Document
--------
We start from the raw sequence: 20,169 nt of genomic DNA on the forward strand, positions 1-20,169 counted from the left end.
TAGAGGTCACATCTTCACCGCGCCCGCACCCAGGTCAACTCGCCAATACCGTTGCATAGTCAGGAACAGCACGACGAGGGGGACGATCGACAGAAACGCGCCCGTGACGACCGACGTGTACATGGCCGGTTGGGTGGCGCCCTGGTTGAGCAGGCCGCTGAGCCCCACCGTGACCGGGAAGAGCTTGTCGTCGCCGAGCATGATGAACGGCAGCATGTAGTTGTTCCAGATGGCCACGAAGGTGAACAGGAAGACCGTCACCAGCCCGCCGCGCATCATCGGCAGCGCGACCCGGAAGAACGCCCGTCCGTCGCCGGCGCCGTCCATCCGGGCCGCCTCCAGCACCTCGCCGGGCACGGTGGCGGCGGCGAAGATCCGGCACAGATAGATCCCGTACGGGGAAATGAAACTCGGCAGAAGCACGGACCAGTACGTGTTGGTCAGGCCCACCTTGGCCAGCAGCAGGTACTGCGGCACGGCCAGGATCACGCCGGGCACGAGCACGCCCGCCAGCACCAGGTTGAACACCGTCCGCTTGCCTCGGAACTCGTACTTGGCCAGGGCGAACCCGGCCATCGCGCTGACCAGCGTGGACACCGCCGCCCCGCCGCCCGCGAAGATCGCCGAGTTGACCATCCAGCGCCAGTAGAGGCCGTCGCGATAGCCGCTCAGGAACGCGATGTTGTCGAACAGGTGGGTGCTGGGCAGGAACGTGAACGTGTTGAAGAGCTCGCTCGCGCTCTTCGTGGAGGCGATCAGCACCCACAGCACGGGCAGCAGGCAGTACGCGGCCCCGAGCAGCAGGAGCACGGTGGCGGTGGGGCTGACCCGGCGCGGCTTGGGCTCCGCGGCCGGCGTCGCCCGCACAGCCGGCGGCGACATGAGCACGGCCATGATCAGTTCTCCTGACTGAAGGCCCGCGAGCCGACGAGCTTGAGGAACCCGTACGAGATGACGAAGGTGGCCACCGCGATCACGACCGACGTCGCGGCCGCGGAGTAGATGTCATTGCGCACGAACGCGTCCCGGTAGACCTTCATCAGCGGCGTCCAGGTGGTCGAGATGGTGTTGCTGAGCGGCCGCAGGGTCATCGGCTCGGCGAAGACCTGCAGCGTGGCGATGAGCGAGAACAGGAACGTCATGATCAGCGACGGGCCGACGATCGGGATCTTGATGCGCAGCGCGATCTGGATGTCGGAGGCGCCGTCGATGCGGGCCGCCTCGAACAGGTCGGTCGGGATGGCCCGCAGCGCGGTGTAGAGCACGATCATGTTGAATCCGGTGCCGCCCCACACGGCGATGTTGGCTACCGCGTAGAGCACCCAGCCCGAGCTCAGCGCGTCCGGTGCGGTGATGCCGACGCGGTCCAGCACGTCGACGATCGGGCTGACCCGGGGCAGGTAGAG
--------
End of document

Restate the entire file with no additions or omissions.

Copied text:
We start from the raw sequence: 20,169 nt of genomic DNA on the forward strand, positions 1-20,169 counted from the left end.
TAGAGGTCACATCTTCACCGCGCCCGCACCCAGGTCAACTCGCCAATACCGTTGCATAGTCAGGAACAGCACGACGAGGGGGACGATCGACAGAAACGCGCCCGTGACGACCGACGTGTACATGGCCGGTTGGGTGGCGCCCTGGTTGAGCAGGCCGCTGAGCCCCACCGTGACCGGGAAGAGCTTGTCGTCGCCGAGCATGATGAACGGCAGCATGTAGTTGTTCCAGATGGCCACGAAGGTGAACAGGAAGACCGTCACCAGCCCGCCGCGCATCATCGGCAGCGCGACCCGGAAGAACGCCCGTCCGTCGCCGGCGCCGTCCATCCGGGCCGCCTCCAGCACCTCGCCGGGCACGGTGGCGGCGGCGAAGATCCGGCACAGATAGATCCCGTACGGGGAAATGAAACTCGGCAGAAGCACGGACCAGTACGTGTTGGTCAGGCCCACCTTGGCCAGCAGCAGGTACTGCGGCACGGCCAGGATCACGCCGGGCACGAGCACGCCCGCCAGCACCAGGTTGAACACCGTCCGCTTGCCTCGGAACTCGTACTTGGCCAGGGCGAACCCGGCCATCGCGCTGACCAGCGTGGACACCGCCGCCCCGCCGCCCGCGAAGATCGCCGAGTTGACCATCCAGCGCCAGTAGAGGCCGTCGCGATAGCCGCTCAGGAACGCGATGTTGTCGAACAGGTGGGTGCTGGGCAGGAACGTGAACGTGTTGAAGAGCTCGCTCGCGCTCTTCGTGGAGGCGATCAGCACCCACAGCACGGGCAGCAGGCAGTACGCGGCCCCGAGCAGCAGGAGCACGGTGGCGGTGGGGCTGACCCGGCGCGGCTTGGGCTCCGCGGCCGGCGTCGCCCGCACAGCCGGCGGCGACATGAGCACGGCCATGATCAGTTCTCCTGACTGAAGGCCCGCGAGCCGACGAGCTTGAGGAACCCGTACGAGATGACGAAGGTGGCCACCGCGATCACGACCGACGTCGCGGCCGCGGAGTAGATGTCATTGCGCACGAACGCGTCCCGGTAGACCTTCATCAGCGGCGTCCAGGTGGTCGAGATGGTGTTGCTGAGCGGCCGCAGGGTCATCGGCTCGGCGAAGACCTGCAGCGTGGCGATGAGCGAGAACAGGAACGTCATGATCAGCGACGGGCCGACGATCGGGATCTTGATGCGCAGCGCGATCTGGATGTCGGAGGCGCCGTCGATGCGGGCCGCCTCGAACAGGTCGGTCGGGATGGCCCGCAGCGCGGTGTAGAGCACGATCATGTTGAATCCGGTGCCGCCCCACACGGCGATGTTGGCTACCGCGTAGAGCACCCAGCCCGAGCTCAGCGCGTCCGGTGCGGTGATGCCGACGCGGTCCAGCACGTCGACGATCGGGCTGACCCGGGGCAGGTAGAG